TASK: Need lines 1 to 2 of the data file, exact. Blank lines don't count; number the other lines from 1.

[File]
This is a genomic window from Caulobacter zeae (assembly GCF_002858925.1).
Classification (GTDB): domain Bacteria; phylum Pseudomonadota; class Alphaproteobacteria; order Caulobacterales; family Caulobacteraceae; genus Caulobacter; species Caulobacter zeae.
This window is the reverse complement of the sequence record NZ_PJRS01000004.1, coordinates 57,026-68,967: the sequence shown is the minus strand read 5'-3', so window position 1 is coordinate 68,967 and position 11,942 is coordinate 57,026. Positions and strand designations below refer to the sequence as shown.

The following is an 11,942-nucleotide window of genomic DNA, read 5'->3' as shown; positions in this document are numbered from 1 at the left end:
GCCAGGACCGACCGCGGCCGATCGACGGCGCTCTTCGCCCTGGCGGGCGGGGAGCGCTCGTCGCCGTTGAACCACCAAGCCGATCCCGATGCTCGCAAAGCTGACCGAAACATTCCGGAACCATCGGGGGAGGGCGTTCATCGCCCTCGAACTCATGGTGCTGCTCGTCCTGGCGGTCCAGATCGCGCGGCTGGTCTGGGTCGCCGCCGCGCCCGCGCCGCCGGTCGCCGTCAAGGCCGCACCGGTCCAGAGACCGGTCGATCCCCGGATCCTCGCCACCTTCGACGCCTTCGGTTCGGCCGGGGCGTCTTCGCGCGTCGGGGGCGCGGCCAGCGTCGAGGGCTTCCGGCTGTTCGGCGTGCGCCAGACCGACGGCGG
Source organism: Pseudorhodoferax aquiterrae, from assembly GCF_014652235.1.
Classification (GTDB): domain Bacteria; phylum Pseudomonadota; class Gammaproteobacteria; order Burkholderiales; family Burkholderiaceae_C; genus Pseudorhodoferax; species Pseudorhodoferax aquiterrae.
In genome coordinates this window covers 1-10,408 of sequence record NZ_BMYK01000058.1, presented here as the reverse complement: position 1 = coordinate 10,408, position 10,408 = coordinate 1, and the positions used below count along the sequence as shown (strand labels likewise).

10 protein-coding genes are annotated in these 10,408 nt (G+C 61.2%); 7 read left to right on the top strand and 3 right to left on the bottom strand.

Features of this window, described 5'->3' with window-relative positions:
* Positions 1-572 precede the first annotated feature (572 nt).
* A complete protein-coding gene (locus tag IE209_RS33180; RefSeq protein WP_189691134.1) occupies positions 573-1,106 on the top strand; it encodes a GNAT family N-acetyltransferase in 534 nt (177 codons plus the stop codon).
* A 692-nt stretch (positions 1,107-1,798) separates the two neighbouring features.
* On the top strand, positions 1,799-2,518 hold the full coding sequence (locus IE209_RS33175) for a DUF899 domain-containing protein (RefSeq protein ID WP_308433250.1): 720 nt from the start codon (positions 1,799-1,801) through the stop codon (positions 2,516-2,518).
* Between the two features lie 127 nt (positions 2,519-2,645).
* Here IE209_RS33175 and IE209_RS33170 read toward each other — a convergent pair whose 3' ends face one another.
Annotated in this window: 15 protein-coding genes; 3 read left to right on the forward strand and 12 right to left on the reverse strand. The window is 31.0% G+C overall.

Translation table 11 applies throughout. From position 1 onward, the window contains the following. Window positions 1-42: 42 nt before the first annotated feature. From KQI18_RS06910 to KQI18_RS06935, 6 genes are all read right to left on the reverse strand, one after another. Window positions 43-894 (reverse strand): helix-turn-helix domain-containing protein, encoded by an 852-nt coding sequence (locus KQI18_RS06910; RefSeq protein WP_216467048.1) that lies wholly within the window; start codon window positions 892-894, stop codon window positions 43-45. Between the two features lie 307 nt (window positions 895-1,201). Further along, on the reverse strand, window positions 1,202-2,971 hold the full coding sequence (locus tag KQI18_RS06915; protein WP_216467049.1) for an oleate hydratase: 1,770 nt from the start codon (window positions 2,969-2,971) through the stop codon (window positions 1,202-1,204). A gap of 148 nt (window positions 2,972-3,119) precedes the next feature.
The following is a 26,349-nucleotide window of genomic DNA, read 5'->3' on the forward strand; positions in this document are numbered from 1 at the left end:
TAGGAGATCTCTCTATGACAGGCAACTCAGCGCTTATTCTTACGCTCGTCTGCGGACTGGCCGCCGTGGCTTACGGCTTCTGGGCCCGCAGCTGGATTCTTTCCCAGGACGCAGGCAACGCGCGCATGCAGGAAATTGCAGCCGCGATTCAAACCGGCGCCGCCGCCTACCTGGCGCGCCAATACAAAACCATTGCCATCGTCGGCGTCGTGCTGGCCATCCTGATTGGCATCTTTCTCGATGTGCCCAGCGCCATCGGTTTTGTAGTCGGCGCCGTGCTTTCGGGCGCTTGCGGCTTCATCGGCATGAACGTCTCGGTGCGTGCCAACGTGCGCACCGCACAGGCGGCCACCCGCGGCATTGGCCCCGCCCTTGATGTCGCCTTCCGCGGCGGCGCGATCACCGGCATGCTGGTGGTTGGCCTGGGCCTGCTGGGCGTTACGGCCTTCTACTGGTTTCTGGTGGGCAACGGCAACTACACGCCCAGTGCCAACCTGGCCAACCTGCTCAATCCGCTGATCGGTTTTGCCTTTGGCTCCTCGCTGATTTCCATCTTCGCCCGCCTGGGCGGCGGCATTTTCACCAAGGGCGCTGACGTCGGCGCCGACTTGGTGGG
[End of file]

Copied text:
This is a genomic window from Caulobacter zeae (assembly GCF_002858925.1).
Classification (GTDB): domain Bacteria; phylum Pseudomonadota; class Alphaproteobacteria; order Caulobacterales; family Caulobacteraceae; genus Caulobacter; species Caulobacter zeae.